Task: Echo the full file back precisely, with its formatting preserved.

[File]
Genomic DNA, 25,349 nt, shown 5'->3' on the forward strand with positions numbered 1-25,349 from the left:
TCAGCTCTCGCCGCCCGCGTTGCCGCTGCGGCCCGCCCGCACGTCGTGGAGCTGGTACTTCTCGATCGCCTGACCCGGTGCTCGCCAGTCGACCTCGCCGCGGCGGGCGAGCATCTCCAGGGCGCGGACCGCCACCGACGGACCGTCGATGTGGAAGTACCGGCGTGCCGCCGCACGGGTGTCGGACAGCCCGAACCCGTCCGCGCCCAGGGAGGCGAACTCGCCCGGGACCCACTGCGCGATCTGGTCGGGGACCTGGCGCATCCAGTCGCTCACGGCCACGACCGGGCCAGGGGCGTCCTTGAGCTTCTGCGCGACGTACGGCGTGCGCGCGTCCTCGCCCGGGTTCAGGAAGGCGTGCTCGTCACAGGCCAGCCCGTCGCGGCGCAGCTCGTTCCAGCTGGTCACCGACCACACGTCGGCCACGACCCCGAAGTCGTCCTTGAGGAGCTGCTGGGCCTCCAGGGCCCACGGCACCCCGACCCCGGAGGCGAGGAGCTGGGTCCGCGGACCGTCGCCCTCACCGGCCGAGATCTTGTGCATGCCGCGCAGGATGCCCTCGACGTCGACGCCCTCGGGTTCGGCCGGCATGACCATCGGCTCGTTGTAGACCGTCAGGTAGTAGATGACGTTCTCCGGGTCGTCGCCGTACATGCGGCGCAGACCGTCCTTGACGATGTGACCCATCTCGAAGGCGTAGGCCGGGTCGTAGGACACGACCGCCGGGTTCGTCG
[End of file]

Genomic DNA, 25,349 nt, shown 5'->3' on the forward strand with positions numbered 1-25,349 from the left:
TCAGCTCTCGCCGCCCGCGTTGCCGCTGCGGCCCGCCCGCACGTCGTGGAGCTGGTACTTCTCGATCGCCTGACCCGGTGCTCGCCAGTCGACCTCGCCGCGGCGGGCGAGCATCTCCAGGGCGCGGACCGCCACCGACGGACCGTCGATGTGGAAGTACCGGCGTGCCGCCGCACGGGTGTCGGACAGCCCGAACCCGTCCGCGCCCAGGGAGGCGAACTCGCCCGGGACCCACTGCGCGATCTGGTCGGGGACCTGGCGCATCCAGTCGCTCACGGCCACGACCGGGCCAGGGGCGTCCTTGAGCTTCTGCGCGACGTACGGCGTGCGCGCGTCCTCGCCCGGGTTCAGGAAGGCGTGCTCGTCACAGGCCAGCCCGTCGCGGCGCAGCTCGTTCCAGCTGGTCACCGACCACACGTCGGCCACGACCCCGAAGTCGTCCTTGAGGAGCTGCTGGGCCTCCAGGGCCCACGGCACCCCGACCCCGGAGGCGAGGAGCTGGGTCCGCGGACCGTCGCCCTCACCGGCCGAGATCTTGTGCATGCCGCGCAGGATGCCCTCGACGTCGACGCCCTCGGGTTCGGCCGGCATGACCATCGGCTCGTTGTAGACCGTCAGGTAGTAGATGACGTTCTCCGGGTCGTCGCCGTACATGCGGCGCAGACCGTCCTTGACGATGTGACCCATCTCGAAGGCGTAGGCCGGGTCGTAGGACACGACCGCCGGGTTCGTCG